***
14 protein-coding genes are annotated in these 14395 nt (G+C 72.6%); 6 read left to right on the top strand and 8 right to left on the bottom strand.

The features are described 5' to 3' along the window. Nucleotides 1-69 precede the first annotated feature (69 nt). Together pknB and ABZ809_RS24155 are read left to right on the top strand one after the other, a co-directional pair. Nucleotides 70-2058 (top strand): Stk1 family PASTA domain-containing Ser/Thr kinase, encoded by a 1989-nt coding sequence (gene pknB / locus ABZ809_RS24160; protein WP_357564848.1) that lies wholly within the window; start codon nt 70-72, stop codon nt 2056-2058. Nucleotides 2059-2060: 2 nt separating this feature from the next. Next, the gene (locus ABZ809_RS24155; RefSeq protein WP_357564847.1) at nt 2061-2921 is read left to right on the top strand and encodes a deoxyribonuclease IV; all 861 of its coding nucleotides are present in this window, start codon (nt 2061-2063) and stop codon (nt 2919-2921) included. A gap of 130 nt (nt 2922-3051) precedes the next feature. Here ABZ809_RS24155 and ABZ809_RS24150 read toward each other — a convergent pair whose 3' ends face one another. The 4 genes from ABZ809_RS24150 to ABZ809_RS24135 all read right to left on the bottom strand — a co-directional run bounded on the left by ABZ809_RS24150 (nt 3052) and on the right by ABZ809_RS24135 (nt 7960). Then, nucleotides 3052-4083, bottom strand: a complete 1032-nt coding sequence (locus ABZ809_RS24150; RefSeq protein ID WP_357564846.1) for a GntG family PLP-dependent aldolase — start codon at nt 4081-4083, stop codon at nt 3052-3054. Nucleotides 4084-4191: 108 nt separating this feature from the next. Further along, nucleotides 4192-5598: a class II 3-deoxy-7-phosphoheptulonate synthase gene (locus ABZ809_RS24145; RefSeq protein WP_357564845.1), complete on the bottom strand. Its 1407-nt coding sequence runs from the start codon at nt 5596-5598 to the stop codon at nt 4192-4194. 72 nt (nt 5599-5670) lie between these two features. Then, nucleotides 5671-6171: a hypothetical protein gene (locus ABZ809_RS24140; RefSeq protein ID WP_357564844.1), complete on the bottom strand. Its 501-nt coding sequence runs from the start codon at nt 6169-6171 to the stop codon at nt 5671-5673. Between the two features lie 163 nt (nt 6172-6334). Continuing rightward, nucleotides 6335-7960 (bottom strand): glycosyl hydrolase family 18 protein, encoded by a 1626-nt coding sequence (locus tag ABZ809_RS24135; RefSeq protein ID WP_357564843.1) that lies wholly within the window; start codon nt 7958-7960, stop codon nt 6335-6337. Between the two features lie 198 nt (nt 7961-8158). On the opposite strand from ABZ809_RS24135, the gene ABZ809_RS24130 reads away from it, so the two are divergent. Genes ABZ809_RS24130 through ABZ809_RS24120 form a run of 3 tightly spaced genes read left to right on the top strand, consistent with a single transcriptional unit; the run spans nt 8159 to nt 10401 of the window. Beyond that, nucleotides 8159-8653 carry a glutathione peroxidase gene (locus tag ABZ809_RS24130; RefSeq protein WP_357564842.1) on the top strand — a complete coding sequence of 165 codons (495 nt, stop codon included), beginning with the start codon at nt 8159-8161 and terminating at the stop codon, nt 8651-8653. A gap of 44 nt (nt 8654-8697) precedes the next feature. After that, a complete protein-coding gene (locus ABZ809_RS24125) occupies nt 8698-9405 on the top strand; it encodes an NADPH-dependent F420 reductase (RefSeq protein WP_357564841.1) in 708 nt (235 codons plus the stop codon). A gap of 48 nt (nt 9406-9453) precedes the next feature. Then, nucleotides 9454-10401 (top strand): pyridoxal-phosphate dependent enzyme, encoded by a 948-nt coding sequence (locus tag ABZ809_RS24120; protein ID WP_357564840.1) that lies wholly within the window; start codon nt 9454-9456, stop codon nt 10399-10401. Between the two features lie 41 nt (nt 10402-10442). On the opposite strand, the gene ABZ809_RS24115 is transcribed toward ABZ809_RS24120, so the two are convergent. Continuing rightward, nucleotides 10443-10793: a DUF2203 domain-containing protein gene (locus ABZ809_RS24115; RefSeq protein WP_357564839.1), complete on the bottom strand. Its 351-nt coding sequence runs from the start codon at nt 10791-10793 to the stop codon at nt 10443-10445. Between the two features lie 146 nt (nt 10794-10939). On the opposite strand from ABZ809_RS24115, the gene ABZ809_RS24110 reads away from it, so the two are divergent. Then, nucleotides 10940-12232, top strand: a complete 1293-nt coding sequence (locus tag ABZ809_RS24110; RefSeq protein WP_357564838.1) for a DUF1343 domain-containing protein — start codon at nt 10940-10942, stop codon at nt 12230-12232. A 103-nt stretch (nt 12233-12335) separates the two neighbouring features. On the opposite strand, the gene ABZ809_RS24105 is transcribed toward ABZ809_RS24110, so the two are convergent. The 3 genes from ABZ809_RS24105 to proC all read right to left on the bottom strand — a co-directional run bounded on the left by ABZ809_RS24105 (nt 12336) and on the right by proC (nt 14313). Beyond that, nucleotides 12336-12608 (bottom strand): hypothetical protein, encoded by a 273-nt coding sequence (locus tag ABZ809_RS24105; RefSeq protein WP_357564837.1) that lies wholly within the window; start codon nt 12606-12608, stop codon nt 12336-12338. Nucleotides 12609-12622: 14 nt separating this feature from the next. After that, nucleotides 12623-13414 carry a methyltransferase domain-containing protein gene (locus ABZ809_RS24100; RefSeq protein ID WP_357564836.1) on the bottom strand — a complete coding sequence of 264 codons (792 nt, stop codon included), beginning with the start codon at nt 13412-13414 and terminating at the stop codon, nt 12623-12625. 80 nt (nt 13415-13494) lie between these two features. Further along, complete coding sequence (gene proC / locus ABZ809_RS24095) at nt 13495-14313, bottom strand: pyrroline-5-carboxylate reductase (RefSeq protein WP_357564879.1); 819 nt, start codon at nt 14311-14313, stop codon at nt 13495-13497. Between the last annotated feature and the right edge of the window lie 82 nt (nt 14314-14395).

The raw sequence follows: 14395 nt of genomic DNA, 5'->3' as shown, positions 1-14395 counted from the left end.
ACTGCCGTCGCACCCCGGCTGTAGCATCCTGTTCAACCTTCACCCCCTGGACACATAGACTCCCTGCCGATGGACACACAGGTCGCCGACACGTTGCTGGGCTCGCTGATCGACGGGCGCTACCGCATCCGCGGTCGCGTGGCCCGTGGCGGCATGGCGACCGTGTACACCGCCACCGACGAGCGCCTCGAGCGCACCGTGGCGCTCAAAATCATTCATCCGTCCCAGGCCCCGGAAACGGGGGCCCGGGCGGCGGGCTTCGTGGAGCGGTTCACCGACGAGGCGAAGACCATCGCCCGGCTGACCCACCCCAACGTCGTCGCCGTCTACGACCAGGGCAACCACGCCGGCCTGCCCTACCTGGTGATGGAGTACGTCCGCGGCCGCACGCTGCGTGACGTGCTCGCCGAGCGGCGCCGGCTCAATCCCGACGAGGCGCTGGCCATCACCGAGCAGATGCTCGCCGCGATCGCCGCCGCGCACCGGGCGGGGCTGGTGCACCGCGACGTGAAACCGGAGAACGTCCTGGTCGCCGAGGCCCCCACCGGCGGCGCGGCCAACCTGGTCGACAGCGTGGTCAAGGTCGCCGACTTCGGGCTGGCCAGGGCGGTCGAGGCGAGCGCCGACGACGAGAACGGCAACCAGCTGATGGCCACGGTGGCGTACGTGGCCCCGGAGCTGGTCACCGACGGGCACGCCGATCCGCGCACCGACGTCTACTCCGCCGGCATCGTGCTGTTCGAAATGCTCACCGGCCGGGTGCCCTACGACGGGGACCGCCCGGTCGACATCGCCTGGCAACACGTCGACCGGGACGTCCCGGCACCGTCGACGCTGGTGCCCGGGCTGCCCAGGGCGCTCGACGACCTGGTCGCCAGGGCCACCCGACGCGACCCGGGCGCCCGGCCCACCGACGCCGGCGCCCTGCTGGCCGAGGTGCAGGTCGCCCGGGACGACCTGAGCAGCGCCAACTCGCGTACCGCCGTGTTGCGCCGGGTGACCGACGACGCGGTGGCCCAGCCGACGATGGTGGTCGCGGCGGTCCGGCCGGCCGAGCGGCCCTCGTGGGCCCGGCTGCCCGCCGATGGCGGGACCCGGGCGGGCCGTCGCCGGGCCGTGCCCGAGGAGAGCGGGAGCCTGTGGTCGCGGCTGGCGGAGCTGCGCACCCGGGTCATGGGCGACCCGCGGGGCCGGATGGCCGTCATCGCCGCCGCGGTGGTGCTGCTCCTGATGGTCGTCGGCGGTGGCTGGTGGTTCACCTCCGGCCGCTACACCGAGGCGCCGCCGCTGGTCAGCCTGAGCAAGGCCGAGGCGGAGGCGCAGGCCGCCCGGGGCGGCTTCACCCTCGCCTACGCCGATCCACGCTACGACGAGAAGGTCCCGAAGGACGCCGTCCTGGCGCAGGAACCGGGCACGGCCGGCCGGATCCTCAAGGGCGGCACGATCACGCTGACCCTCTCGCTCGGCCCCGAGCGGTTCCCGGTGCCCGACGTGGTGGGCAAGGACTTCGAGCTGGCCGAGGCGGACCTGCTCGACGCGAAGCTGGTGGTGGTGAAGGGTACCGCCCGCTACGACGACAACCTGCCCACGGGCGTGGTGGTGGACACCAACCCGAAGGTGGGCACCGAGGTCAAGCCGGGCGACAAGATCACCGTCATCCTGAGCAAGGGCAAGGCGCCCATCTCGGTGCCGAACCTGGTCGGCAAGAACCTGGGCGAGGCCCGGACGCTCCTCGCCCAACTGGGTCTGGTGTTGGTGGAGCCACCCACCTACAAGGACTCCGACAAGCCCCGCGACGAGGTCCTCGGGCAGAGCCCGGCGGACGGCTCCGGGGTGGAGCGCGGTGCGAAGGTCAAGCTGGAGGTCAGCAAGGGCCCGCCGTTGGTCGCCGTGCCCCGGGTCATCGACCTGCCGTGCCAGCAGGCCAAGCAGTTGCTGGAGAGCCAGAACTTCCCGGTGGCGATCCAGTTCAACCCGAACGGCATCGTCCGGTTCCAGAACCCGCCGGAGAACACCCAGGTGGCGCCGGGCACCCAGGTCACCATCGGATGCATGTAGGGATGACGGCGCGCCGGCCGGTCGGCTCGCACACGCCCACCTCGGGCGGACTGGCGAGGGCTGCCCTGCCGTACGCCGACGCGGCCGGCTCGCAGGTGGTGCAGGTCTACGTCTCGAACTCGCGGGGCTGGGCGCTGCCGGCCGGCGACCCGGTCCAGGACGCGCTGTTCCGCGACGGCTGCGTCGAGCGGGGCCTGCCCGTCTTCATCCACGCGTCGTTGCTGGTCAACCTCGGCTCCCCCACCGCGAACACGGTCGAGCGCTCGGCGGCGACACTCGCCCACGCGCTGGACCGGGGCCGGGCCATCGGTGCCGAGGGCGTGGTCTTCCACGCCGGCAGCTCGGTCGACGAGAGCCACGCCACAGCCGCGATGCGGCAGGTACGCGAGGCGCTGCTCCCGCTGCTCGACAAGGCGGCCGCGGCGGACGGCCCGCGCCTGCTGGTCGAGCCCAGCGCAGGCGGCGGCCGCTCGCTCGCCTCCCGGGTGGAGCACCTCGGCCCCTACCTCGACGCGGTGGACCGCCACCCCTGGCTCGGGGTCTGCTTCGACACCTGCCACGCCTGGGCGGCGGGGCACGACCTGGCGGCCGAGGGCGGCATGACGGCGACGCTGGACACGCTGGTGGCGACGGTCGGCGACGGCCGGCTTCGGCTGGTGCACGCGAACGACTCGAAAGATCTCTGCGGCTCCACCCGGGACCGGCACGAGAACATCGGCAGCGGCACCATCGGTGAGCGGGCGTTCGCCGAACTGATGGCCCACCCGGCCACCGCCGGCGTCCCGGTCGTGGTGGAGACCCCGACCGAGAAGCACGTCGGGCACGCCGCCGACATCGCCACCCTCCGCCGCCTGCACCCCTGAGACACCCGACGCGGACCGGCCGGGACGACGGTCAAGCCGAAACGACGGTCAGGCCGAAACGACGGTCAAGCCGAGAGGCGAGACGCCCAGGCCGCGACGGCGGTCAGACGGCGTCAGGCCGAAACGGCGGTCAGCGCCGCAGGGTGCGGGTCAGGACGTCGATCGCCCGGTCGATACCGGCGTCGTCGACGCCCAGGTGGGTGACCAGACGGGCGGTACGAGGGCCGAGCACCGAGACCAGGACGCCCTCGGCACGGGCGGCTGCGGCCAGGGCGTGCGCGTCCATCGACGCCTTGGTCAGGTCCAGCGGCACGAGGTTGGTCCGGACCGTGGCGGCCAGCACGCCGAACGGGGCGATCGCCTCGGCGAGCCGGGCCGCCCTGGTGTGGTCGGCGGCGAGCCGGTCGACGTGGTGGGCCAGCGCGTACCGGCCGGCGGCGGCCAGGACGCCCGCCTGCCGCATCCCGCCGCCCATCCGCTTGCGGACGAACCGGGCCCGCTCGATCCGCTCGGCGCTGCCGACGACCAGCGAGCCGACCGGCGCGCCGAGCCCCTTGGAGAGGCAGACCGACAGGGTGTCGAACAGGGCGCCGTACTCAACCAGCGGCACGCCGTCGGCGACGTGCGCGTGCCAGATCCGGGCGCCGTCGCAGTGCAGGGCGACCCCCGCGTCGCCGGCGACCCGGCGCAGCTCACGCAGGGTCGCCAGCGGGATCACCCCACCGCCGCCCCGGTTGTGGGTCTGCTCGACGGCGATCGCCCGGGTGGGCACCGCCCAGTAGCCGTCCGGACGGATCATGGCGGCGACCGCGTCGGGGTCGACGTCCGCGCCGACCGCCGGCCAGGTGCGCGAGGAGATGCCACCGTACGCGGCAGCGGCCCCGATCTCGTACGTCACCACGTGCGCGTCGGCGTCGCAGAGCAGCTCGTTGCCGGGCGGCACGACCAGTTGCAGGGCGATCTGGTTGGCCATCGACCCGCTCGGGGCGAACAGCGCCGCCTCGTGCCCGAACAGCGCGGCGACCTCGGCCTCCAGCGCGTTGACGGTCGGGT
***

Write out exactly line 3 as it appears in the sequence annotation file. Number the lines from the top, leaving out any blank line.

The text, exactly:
The raw sequence follows: 14395 nt of genomic DNA, 5'->3' as shown, positions 1-14395 counted from the left end.